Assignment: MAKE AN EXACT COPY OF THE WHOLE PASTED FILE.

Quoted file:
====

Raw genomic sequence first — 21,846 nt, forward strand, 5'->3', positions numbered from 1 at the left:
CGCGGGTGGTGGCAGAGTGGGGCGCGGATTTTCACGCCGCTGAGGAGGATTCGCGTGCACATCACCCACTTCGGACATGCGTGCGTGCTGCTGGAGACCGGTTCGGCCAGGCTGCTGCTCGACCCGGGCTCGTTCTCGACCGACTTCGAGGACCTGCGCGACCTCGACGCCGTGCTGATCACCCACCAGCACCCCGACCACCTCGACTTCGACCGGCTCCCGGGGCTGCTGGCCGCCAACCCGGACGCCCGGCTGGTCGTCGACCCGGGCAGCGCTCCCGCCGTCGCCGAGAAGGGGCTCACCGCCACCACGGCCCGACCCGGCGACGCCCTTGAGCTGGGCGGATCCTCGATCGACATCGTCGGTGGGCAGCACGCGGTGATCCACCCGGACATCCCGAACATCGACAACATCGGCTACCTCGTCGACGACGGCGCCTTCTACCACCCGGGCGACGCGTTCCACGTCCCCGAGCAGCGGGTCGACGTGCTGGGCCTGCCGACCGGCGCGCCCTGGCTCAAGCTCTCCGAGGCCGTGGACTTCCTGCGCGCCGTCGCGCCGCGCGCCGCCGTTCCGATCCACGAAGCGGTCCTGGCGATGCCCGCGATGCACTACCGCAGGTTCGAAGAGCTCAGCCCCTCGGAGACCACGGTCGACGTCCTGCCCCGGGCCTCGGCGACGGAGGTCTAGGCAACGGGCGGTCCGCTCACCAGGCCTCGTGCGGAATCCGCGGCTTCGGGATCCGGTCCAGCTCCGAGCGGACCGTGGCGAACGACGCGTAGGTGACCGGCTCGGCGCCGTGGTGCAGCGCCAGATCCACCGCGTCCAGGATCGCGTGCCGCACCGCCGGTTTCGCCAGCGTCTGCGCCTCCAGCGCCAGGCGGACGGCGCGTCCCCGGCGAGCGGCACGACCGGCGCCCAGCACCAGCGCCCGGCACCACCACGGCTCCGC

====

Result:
Raw genomic sequence first — 21,846 nt, forward strand, 5'->3', positions numbered from 1 at the left:
CGCGGGTGGTGGCAGAGTGGGGCGCGGATTTTCACGCCGCTGAGGAGGATTCGCGTGCACATCACCCACTTCGGACATGCGTGCGTGCTGCTGGAGACCGGTTCGGCCAGGCTGCTGCTCGACCCGGGCTCGTTCTCGACCGACTTCGAGGACCTGCGCGACCTCGACGCCGTGCTGATCACCCACCAGCACCCCGACCACCTCGACTTCGACCGGCTCCCGGGGCTGCTGGCCGCCAACCCGGACGCCCGGCTGGTCGTCGACCCGGGCAGCGCTCCCGCCGTCGCCGAGAAGGGGCTCACCGCCACCACGGCCCGACCCGGCGACGCCCTTGAGCTGGGCGGATCCTCGATCGACATCGTCGGTGGGCAGCACGCGGTGATCCACCCGGACATCCCGAACATCGACAACATCGGCTACCTCGTCGACGACGGCGCCTTCTACCACCCGGGCGACGCGTTCCACGTCCCCGAGCAGCGGGTCGACGTGCTGGGCCTGCCGACCGGCGCGCCCTGGCTCAAGCTCTCCGAGGCCGTGGACTTCCTGCGCGCCGTCGCGCCGCGCGCCGCCGTTCCGATCCACGAAGCGGTCCTGGCGATGCCCGCGATGCACTACCGCAGGTTCGAAGAGCTCAGCCCCTCGGAGACCACGGTCGACGTCCTGCCCCGGGCCTCGGCGACGGAGGTCTAGGCAACGGGCGGTCCGCTCACCAGGCCTCGTGCGGAATCCGCGGCTTCGGGATCCGGTCCAGCTCCGAGCGGACCGTGGCGAACGACGCGTAGGTGACCGGCTCGGCGCCGTGGTGCAGCGCCAGATCCACCGCGTCCAGGATCGCGTGCCGCACCGCCGGTTTCGCCAGCGTCTGCGCCTCCAGCGCCAGGCGGACGGCGCGTCCCCGGCGAGCGGCACGACCGGCGCCCAGCACCAGCGCCCGGCACCACCACGGCTCCGC